Does our Master merge these latter two Loves? Are they distinct in degree or merely in the object of Love?

Forgive the apparent headiness of this, but I am coming to realize that my Love is rather shallow. Oh, yes, I can say I Love my neighbor, even beyond convenience and ease. I can even say I Love my friends with some mild delusion that I will indeed lay down my life for them, but what of my enemies? Oh, I tolerate them, but do I Love them—as Jesus Loved them—and me!?

Perhaps you are like me and rely on His gushes of Grace to do what we cannot do? Care to share?

Main Text— John 15:12–13 (NIV84)— 12 My command is this: Love each other as I have loved you. 13 Greater love has no one than this, that he lay down his life for his friends.

Additional Scriptures to Renew Your Thoughts

Love is patient, love is kind. It does not envy, it does not boast, it is not proud. It is not rude, it is not self-seeking, it is not easily angered, it keeps no record of wrongs. Love does not delight in evil but rejoices with the truth. It always protects, always trusts, always hopes, always perseveres.1 Corinthians 13:4–7 (NIV84)

Let all that you do be done in love.1 Corinthians 16:14 (NASB95)

 But because of His great love for us, God, who is rich in mercy, made us alive with Christ even when we were dead in transgressions—it is by grace you have been saved.— Ephesians 2:4–5 (NIV84)

Lord Jesus Christ, reduce me to Love. In Your Name, Amen.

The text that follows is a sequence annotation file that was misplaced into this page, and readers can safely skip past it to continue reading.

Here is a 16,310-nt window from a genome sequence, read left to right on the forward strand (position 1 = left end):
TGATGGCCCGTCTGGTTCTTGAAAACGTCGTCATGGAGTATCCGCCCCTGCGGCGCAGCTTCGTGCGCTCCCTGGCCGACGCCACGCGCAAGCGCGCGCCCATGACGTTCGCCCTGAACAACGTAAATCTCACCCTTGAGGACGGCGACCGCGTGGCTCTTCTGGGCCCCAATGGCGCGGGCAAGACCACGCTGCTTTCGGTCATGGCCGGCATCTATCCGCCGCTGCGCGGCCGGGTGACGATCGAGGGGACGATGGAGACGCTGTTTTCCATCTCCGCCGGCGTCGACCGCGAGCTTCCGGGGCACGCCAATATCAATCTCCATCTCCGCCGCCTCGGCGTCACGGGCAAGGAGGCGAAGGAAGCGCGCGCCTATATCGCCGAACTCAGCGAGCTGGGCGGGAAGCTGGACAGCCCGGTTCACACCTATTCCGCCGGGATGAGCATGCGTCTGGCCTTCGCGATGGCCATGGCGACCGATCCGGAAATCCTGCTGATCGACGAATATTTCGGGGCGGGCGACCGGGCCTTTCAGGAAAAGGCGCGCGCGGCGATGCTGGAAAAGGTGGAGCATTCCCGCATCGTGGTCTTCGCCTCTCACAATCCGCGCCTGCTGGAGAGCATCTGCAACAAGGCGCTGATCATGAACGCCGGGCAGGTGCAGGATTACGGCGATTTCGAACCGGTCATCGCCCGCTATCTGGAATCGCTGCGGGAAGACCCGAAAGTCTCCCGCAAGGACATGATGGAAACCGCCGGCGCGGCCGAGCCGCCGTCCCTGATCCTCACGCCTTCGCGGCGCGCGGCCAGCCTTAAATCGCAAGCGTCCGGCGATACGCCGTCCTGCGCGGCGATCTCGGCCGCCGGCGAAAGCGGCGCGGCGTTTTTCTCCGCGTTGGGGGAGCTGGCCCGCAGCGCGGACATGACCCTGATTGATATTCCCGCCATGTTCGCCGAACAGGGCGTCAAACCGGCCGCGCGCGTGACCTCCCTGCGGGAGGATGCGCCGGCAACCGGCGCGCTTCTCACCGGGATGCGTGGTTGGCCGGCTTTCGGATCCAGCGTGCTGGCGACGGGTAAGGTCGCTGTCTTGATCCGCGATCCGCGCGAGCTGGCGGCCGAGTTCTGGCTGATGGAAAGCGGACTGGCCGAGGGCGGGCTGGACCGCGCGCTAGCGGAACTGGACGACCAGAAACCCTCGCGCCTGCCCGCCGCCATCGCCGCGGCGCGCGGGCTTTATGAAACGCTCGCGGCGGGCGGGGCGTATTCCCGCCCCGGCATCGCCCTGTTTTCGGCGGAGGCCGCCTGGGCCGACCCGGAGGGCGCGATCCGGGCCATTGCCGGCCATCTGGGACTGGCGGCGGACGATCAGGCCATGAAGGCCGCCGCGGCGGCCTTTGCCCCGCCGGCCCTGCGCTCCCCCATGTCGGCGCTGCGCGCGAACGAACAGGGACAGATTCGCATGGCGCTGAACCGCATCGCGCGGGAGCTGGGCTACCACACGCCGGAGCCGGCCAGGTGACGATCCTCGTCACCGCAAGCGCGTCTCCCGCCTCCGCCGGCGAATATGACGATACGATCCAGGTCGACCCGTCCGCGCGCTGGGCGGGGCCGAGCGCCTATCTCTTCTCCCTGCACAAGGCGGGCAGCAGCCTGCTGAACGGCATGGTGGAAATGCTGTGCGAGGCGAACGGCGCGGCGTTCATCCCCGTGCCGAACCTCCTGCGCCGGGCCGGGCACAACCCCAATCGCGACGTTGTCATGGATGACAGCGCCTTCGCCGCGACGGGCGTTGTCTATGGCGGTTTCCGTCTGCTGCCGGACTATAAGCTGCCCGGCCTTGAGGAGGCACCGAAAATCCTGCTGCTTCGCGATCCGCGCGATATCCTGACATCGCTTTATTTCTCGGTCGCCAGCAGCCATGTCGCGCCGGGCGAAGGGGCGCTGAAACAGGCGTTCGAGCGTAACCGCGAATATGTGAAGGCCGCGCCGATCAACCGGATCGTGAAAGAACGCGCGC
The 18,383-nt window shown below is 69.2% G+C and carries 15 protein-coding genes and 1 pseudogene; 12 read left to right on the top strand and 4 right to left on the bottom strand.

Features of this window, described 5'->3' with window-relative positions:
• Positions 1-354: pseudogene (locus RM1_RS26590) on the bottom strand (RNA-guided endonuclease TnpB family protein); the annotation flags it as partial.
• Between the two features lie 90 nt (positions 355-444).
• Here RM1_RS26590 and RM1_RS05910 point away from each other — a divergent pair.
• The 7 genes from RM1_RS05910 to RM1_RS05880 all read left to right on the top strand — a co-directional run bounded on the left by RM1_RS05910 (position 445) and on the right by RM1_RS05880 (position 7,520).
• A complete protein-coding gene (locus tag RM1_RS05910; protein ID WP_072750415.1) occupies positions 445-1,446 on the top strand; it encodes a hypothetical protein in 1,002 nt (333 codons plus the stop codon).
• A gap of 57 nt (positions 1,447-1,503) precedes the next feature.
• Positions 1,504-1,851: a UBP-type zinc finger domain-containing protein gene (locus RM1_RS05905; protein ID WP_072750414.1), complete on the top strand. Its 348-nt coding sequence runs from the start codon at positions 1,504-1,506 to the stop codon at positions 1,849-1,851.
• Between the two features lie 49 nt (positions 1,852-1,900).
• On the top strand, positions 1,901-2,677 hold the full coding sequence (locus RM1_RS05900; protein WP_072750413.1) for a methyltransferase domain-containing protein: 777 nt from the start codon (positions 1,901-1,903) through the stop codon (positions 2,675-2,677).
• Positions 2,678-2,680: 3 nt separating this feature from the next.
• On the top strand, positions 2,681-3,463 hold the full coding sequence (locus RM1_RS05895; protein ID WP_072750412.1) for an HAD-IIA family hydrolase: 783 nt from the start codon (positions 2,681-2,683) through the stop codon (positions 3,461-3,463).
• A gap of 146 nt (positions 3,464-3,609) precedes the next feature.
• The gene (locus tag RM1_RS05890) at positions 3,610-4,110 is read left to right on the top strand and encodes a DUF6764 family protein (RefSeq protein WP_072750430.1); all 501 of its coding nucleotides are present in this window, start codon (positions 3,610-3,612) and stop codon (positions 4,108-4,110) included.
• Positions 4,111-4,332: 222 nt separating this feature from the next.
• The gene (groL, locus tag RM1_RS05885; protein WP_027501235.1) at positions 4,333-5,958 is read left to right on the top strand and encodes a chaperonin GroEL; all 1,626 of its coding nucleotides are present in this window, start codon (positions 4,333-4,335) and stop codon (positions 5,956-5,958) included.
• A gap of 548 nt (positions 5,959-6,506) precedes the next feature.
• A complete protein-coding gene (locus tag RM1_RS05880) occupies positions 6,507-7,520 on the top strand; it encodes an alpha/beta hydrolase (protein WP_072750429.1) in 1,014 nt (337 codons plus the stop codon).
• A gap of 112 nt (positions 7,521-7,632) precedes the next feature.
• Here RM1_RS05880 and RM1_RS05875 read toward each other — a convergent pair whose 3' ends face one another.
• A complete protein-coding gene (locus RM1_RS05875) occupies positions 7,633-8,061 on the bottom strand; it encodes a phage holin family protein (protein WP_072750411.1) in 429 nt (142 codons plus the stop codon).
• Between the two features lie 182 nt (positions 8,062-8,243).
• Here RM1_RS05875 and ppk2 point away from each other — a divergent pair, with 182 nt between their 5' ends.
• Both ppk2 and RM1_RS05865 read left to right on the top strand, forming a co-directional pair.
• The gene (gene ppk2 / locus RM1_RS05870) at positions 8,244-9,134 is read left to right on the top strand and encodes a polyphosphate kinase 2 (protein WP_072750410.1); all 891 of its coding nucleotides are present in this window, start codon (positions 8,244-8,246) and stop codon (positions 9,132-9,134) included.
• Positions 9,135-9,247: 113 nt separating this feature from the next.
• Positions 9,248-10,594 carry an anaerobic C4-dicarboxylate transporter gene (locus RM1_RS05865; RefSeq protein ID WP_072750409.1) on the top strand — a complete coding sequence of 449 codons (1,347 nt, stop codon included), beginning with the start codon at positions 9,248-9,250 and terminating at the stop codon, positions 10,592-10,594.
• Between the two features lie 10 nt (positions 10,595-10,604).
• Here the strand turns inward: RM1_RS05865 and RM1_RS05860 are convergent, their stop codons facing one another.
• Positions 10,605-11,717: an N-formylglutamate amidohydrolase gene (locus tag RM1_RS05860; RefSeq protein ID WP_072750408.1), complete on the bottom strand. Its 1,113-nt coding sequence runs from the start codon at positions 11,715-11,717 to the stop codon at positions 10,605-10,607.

iu

Pastor Mike

“Dangerous Grace”

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Grace is dangerous and risky. It could lead to misuse and license: “Let us sin that grace may abound!” The Apostle Paul new of this danger and wrote extensively on it in several of his letters (e.g. see Romans 6:1-7:25 and Galatians 5:1-15), and we do not have space here to present a major treatise on this amazing subject of Grace (and there are many scholarly works available to peruse). But what I do want to present is the Hope of this dangerous Grace….

The hope? When we do fall, this dangerous Grace is all-sufficient for us to get back up and keep on walking in the Spirit in the steps of my Savior. We do not take this dangerous Grace lightly. We are fully aware of the price paid of the lavished Love flowing from such all-sufficient Grace. Yes, I could take it for granted, and continue wallowing in the muck and mire of my flesh—my sin, but the Love Lord Jesus has lavished on me somehow propels me to step out of the miry clay and have my feet firmly placed on the Rock that is higher than I. His dangerous Grace is faithful to forgive me when I confess my sin and cleanse me from all that muck & mire…. It is all-sufficient.

Charles Spurgeon, the 19th Century Prince of Preachers, shares a very personal moment regarding v. 9 of our main text:

The other evening I was riding home after a heavy day’s work. I felt very wearied and sore depressed, when swiftly and suddenly as a lightning flash, the text came to me, “My grace is sufficient for thee.” I reached home and looked it up in the original, and at last it came to me in this way. “MY grace is sufficient for thee”; and I said, “I should think it is, Lord,” and burst out laughing. … It was as though some little fish, being very thirsty, was troubled about drinking  the river dry…. Or, it seemed after the seven years of plenty, a mouse feared it might die of famine, and Joseph might say, “Cheer up, little mouse, my granaries are sufficient for thee.” Again, I imagined a man away up yonder, in the lofty mountain, saying to himself, “I breathe so many cubic feet of air every year, I fear I shall exhaust the oxygen in the atmosphere,” but the earth might say, “Breathe away, O man, and fill the lungs ever, my atmosphere is sufficient for  thee.” Oh brethren, be great believers! Little faith will bring your souls to heaven, but great faith will bring heaven to your souls. [Source: Streams in the Desert, February 26]